RAY SUAREZ, HOST:
We’re going to continue our conversation about the Republican tax bill and focus on specific provisions in the bill affecting health care. As we just heard, the bill will repeal what’s called the individual mandate, a key part of the Affordable Care Act that requires people to buy health insurance or face a tax penalty. To understand what effect this could have on the insurance market, we’re joined now by Julie Rovner, Washington correspondent for Kaiser Health News. Good to have you with us, Julie.
JULIE ROVNER: Nice to be here.
SUAREZ: So what would be the most immediate effect of the repeal?
ROVNER: Well, the most immediate effect is that people will be confused because they’re actually repealing the penalties but not until 2019. So for next year, people will still be required to either have health insurance or pay a penalty. And, of course, yesterday was the end of open enrollment for most people in most states.
SUAREZ: Now, when people leave the insurance market, it must have some effect on the numbers that are very, very carefully balanced for this law to work.
ROVNER: That’s right. That’s the biggest concern that insurers have. Insurance – said when the Affordable Care Act was passed, that if you’re going to require us to accept sick people and not to charge them more, you’re going to have to have some way to get more healthy people into the pool. That’s what this mandate penalty was about. Insurers said at the beginning it wasn’t big enough. And, in fact, it hasn’t really driven that many healthy people to sign up. But there is a concern that if you take it away and don’t replace it with anything – and at the moment there is no replacement in this bill – that literally only sick people will buy insurance. The only response for insurers at that point is either to raise premiums dramatically or to drop out altogether.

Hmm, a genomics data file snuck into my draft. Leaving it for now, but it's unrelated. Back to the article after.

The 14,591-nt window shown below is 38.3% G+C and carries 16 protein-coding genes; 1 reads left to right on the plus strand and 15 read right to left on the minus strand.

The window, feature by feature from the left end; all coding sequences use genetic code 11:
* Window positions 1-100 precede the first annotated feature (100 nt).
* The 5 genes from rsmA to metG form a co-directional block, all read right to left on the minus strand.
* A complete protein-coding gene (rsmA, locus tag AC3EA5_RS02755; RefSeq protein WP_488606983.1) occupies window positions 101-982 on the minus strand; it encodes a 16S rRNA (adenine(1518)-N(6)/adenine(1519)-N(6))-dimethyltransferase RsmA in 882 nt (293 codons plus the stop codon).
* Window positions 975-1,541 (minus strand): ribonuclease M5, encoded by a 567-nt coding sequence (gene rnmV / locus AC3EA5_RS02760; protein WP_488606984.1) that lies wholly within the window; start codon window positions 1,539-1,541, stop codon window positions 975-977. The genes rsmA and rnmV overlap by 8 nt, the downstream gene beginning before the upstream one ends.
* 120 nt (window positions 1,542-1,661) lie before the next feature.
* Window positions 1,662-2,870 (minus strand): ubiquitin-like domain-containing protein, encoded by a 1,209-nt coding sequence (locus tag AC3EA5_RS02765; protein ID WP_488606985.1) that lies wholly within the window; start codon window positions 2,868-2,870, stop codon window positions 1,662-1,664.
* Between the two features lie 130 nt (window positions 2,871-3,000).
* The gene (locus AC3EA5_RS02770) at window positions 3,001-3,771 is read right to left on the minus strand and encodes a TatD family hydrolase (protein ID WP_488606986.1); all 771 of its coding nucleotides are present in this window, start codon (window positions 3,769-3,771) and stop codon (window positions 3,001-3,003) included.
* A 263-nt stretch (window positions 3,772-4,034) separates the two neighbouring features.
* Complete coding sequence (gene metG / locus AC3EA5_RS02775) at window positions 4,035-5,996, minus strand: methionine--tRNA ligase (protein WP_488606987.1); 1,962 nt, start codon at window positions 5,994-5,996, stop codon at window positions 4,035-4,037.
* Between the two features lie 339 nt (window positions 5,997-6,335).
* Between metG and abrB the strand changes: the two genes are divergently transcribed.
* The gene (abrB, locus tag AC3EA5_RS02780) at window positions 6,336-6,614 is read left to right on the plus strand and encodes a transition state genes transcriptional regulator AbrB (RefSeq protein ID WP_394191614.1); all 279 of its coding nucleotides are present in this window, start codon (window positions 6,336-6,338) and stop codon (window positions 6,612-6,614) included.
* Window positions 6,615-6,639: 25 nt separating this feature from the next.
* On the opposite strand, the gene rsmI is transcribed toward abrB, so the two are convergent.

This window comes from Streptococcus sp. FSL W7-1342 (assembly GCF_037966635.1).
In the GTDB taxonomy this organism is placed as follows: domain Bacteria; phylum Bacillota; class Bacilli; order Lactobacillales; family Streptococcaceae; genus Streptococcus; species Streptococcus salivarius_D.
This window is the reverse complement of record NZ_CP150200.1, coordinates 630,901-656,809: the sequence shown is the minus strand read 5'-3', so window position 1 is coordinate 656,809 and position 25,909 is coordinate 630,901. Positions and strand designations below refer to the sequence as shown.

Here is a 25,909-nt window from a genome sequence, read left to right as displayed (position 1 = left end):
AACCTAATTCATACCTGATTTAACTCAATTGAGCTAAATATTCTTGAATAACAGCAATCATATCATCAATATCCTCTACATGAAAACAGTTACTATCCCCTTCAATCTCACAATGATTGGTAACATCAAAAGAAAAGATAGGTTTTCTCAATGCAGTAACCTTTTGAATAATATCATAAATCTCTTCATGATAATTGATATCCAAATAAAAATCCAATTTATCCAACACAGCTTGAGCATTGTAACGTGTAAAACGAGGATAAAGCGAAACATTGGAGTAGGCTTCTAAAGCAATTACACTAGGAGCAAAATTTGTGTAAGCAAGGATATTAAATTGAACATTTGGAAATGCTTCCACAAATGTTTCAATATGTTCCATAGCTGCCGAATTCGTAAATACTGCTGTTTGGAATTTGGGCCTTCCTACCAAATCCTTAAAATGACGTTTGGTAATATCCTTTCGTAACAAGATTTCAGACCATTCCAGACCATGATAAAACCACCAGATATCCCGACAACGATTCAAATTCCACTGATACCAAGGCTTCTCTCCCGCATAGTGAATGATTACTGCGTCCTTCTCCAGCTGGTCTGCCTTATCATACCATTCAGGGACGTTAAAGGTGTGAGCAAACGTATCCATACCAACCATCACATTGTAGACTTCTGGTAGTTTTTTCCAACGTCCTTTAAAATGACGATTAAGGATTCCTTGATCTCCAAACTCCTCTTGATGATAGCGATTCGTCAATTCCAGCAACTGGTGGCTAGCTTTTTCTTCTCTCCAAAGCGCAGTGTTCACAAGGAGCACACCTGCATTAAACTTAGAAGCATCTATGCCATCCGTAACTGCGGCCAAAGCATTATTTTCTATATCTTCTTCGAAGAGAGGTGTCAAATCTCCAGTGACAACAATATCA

SUAREZ: One senator for whom the
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